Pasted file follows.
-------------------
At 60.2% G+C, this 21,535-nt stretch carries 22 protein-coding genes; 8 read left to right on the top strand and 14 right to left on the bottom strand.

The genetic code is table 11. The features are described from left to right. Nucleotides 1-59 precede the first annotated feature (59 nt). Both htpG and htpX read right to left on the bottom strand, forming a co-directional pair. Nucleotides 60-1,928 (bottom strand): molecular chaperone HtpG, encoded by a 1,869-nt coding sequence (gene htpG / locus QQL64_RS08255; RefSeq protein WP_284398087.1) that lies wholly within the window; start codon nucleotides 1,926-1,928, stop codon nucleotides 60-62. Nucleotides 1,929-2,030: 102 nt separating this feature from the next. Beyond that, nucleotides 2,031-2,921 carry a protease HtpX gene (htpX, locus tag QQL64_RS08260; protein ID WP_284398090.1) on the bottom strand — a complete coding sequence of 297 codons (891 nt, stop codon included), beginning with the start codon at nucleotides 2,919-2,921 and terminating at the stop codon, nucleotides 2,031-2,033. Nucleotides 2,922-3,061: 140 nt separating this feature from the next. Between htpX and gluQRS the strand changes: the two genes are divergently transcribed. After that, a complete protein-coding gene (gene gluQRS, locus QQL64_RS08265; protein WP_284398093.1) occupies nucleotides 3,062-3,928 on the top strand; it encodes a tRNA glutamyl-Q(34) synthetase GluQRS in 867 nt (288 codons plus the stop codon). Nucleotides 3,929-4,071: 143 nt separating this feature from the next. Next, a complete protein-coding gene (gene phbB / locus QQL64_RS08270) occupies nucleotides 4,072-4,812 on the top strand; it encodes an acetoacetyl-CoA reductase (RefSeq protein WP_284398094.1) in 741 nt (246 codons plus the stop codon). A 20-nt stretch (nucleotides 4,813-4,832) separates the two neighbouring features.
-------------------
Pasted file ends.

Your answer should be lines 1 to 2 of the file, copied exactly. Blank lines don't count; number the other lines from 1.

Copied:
At 60.2% G+C, this 21,535-nt stretch carries 22 protein-coding genes; 8 read left to right on the top strand and 14 right to left on the bottom strand.

The genetic code is table 11. The features are described from left to right. Nucleotides 1-59 precede the first annotated feature (59 nt). Both htpG and htpX read right to left on the bottom strand, forming a co-directional pair. Nucleotides 60-1,928 (bottom strand): molecular chaperone HtpG, encoded by a 1,869-nt coding sequence (gene htpG / locus QQL64_RS08255; RefSeq protein WP_284398087.1) that lies wholly within the window; start codon nucleotides 1,926-1,928, stop codon nucleotides 60-62. Nucleotides 1,929-2,030: 102 nt separating this feature from the next. Beyond that, nucleotides 2,031-2,921 carry a protease HtpX gene (htpX, locus tag QQL64_RS08260; protein ID WP_284398090.1) on the bottom strand — a complete coding sequence of 297 codons (891 nt, stop codon included), beginning with the start codon at nucleotides 2,919-2,921 and terminating at the stop codon, nucleotides 2,031-2,033. Nucleotides 2,922-3,061: 140 nt separating this feature from the next. Between htpX and gluQRS the strand changes: the two genes are divergently transcribed. After that, a complete protein-coding gene (gene gluQRS, locus QQL64_RS08265; protein WP_284398093.1) occupies nucleotides 3,062-3,928 on the top strand; it encodes a tRNA glutamyl-Q(34) synthetase GluQRS in 867 nt (288 codons plus the stop codon). Nucleotides 3,929-4,071: 143 nt separating this feature from the next. Next, a complete protein-coding gene (gene phbB / locus QQL64_RS08270) occupies nucleotides 4,072-4,812 on the top strand; it encodes an acetoacetyl-CoA reductase (RefSeq protein WP_284398094.1) in 741 nt (246 codons plus the stop codon). A 20-nt stretch (nucleotides 4,813-4,832) separates the two neighbouring features.